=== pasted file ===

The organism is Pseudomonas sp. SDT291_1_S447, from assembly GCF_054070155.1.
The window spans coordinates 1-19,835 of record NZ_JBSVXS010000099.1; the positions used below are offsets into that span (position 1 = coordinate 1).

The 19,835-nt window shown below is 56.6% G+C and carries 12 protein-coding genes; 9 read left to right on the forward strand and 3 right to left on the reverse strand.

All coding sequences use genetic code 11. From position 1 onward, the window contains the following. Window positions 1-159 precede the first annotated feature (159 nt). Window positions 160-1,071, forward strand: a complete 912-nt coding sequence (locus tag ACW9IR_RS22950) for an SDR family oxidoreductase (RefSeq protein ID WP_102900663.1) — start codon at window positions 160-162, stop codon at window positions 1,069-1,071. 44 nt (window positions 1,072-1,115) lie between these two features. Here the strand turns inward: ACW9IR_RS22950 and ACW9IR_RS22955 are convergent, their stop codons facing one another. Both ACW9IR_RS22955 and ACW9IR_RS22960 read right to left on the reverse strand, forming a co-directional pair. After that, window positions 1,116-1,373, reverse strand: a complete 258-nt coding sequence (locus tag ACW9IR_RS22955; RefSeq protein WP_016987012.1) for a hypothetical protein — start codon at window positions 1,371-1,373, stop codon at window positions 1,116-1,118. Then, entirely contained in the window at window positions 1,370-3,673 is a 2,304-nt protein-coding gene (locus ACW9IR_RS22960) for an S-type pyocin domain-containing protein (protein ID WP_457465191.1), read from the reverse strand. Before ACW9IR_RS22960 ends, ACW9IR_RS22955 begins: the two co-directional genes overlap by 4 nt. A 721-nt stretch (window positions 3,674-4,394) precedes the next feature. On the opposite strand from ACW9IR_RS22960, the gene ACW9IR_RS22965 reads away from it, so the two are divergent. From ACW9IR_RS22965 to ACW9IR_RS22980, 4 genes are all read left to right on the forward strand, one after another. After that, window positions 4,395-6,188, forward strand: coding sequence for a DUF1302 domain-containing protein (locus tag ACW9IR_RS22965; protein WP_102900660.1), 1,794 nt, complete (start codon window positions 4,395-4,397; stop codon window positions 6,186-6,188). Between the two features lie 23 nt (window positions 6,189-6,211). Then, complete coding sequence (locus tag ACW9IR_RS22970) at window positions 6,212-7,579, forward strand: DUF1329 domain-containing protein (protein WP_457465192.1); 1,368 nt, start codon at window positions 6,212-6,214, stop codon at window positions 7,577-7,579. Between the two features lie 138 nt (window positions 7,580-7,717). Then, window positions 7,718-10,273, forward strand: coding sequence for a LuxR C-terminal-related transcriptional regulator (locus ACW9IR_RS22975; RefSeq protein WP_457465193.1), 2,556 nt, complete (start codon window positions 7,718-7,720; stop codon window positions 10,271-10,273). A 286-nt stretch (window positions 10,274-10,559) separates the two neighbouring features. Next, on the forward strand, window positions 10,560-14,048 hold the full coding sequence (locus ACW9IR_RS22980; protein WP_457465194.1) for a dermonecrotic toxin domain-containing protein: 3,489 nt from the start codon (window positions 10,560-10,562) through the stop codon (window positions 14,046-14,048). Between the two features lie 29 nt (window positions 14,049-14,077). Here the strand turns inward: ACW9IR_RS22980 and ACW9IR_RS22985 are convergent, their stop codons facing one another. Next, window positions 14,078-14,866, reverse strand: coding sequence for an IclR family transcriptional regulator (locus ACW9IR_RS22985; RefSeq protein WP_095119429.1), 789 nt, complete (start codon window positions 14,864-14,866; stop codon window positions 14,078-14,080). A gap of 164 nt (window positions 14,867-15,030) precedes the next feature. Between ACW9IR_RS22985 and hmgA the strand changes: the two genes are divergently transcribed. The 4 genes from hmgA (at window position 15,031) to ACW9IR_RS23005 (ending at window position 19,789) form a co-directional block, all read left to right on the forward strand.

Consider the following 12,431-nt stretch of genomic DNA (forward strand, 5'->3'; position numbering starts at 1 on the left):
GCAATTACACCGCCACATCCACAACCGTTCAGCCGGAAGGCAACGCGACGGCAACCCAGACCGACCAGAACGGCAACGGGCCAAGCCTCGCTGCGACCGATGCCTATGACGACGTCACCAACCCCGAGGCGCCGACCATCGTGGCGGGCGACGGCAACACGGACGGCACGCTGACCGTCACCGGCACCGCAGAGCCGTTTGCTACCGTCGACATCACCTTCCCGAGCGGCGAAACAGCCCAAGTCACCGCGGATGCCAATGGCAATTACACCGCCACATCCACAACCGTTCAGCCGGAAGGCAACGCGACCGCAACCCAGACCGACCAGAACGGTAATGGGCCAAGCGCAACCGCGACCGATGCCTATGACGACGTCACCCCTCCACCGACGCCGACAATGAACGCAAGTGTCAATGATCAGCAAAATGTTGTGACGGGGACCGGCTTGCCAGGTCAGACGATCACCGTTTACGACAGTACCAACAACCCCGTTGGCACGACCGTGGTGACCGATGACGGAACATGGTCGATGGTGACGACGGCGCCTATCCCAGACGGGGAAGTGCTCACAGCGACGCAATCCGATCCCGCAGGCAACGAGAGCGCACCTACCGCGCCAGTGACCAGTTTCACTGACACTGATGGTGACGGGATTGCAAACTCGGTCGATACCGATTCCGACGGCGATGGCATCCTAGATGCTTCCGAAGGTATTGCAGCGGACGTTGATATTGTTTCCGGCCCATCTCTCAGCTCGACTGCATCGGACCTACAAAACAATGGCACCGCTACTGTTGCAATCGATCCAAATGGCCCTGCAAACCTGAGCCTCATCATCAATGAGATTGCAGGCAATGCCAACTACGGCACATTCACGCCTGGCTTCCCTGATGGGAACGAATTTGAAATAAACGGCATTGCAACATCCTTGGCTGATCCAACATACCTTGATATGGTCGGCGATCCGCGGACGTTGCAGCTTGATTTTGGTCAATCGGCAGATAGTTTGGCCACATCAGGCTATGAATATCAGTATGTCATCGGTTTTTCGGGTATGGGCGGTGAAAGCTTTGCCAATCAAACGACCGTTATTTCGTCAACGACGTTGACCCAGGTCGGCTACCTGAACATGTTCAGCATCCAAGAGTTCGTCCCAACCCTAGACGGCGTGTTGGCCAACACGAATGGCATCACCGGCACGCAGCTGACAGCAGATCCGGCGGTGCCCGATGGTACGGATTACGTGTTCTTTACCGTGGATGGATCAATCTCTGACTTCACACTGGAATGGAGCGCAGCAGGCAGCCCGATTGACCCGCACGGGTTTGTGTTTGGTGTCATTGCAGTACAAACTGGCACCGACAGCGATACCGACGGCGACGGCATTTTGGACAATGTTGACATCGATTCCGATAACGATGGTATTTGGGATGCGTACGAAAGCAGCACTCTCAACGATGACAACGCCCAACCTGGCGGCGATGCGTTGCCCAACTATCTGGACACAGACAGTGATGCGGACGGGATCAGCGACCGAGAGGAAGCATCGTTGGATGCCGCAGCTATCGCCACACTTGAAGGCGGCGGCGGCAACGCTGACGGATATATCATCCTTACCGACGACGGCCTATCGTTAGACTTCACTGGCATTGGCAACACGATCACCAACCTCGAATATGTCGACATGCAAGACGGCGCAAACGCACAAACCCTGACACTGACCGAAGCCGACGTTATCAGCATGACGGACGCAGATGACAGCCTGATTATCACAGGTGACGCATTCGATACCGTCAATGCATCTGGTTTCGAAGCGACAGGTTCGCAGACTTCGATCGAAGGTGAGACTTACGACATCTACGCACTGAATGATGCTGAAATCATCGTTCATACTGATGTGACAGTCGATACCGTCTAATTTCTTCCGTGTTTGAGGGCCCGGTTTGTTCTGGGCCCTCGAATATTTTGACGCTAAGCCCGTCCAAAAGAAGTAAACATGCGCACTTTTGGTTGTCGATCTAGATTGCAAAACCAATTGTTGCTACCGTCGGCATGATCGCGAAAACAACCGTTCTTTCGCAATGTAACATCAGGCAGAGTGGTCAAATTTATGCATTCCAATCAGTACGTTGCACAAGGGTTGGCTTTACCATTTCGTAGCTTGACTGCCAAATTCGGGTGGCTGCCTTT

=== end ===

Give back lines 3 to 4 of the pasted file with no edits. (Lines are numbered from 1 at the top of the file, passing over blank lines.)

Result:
The 19,835-nt window shown below is 56.6% G+C and carries 12 protein-coding genes; 9 read left to right on the forward strand and 3 right to left on the reverse strand.

All coding sequences use genetic code 11. From position 1 onward, the window contains the following. Window positions 1-159 precede the first annotated feature (159 nt). Window positions 160-1,071, forward strand: a complete 912-nt coding sequence (locus tag ACW9IR_RS22950) for an SDR family oxidoreductase (RefSeq protein ID WP_102900663.1) — start codon at window positions 160-162, stop codon at window positions 1,069-1,071. 44 nt (window positions 1,072-1,115) lie between these two features. Here the strand turns inward: ACW9IR_RS22950 and ACW9IR_RS22955 are convergent, their stop codons facing one another. Both ACW9IR_RS22955 and ACW9IR_RS22960 read right to left on the reverse strand, forming a co-directional pair. After that, window positions 1,116-1,373, reverse strand: a complete 258-nt coding sequence (locus tag ACW9IR_RS22955; RefSeq protein WP_016987012.1) for a hypothetical protein — start codon at window positions 1,371-1,373, stop codon at window positions 1,116-1,118. Then, entirely contained in the window at window positions 1,370-3,673 is a 2,304-nt protein-coding gene (locus ACW9IR_RS22960) for an S-type pyocin domain-containing protein (protein ID WP_457465191.1), read from the reverse strand. Before ACW9IR_RS22960 ends, ACW9IR_RS22955 begins: the two co-directional genes overlap by 4 nt. A 721-nt stretch (window positions 3,674-4,394) precedes the next feature. On the opposite strand from ACW9IR_RS22960, the gene ACW9IR_RS22965 reads away from it, so the two are divergent. From ACW9IR_RS22965 to ACW9IR_RS22980, 4 genes are all read left to right on the forward strand, one after another. After that, window positions 4,395-6,188, forward strand: coding sequence for a DUF1302 domain-containing protein (locus tag ACW9IR_RS22965; protein WP_102900660.1), 1,794 nt, complete (start codon window positions 4,395-4,397; stop codon window positions 6,186-6,188). Between the two features lie 23 nt (window positions 6,189-6,211). Then, complete coding sequence (locus tag ACW9IR_RS22970) at window positions 6,212-7,579, forward strand: DUF1329 domain-containing protein (protein WP_457465192.1); 1,368 nt, start codon at window positions 6,212-6,214, stop codon at window positions 7,577-7,579. Between the two features lie 138 nt (window positions 7,580-7,717). Then, window positions 7,718-10,273, forward strand: coding sequence for a LuxR C-terminal-related transcriptional regulator (locus ACW9IR_RS22975; RefSeq protein WP_457465193.1), 2,556 nt, complete (start codon window positions 7,718-7,720; stop codon window positions 10,271-10,273). A 286-nt stretch (window positions 10,274-10,559) separates the two neighbouring features. Next, on the forward strand, window positions 10,560-14,048 hold the full coding sequence (locus ACW9IR_RS22980; protein WP_457465194.1) for a dermonecrotic toxin domain-containing protein: 3,489 nt from the start codon (window positions 10,560-10,562) through the stop codon (window positions 14,046-14,048). Between the two features lie 29 nt (window positions 14,049-14,077). Here the strand turns inward: ACW9IR_RS22980 and ACW9IR_RS22985 are convergent, their stop codons facing one another. Next, window positions 14,078-14,866, reverse strand: coding sequence for an IclR family transcriptional regulator (locus ACW9IR_RS22985; RefSeq protein WP_095119429.1), 789 nt, complete (start codon window positions 14,864-14,866; stop codon window positions 14,078-14,080). A gap of 164 nt (window positions 14,867-15,030) precedes the next feature. Between ACW9IR_RS22985 and hmgA the strand changes: the two genes are divergently transcribed. The 4 genes from hmgA (at window position 15,031) to ACW9IR_RS23005 (ending at window position 19,789) form a co-directional block, all read left to right on the forward strand.